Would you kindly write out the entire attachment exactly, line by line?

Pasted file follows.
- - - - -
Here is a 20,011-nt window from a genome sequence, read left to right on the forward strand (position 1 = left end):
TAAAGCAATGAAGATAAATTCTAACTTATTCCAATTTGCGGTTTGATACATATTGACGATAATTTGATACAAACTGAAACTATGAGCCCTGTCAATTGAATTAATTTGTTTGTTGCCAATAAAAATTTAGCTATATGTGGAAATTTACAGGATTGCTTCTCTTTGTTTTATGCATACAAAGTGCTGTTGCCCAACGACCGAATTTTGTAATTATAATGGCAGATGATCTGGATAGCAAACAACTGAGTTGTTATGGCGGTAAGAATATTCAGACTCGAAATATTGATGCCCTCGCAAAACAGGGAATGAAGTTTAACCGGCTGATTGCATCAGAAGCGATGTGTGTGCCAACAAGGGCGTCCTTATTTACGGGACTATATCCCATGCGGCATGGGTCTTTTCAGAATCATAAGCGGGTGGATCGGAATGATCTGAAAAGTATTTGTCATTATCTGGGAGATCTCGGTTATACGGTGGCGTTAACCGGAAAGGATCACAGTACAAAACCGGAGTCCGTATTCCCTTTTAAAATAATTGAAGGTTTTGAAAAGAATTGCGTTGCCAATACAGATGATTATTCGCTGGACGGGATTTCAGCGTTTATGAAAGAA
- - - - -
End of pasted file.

Here is a 20,011-nt window from a genome sequence, read left to right on the forward strand (position 1 = left end):
TAAAGCAATGAAGATAAATTCTAACTTATTCCAATTTGCGGTTTGATACATATTGACGATAATTTGATACAAACTGAAACTATGAGCCCTGTCAATTGAATTAATTTGTTTGTTGCCAATAAAAATTTAGCTATATGTGGAAATTTACAGGATTGCTTCTCTTTGTTTTATGCATACAAAGTGCTGTTGCCCAACGACCGAATTTTGTAATTATAATGGCAGATGATCTGGATAGCAAACAACTGAGTTGTTATGGCGGTAAGAATATTCAGACTCGAAATATTGATGCCCTCGCAAAACAGGGAATGAAGTTTAACCGGCTGATTGCATCAGAAGCGATGTGTGTGCCAACAAGGGCGTCCTTATTTACGGGACTATATCCCATGCGGCATGGGTCTTTTCAGAATCATAAGCGGGTGGATCGGAATGATCTGAAAAGTATTTGTCATTATCTGGGAGATCTCGGTTATACGGTGGCGTTAACCGGAAAGGATCACAGTACAAAACCGGAGTCCGTATTCCCTTTTAAAATAATTGAAGGTTTTGAAAAGAATTGCGTTGCCAATACAGATGATTATTCGCTGGACGGGATTTCAGCGTTTATGAAAGAA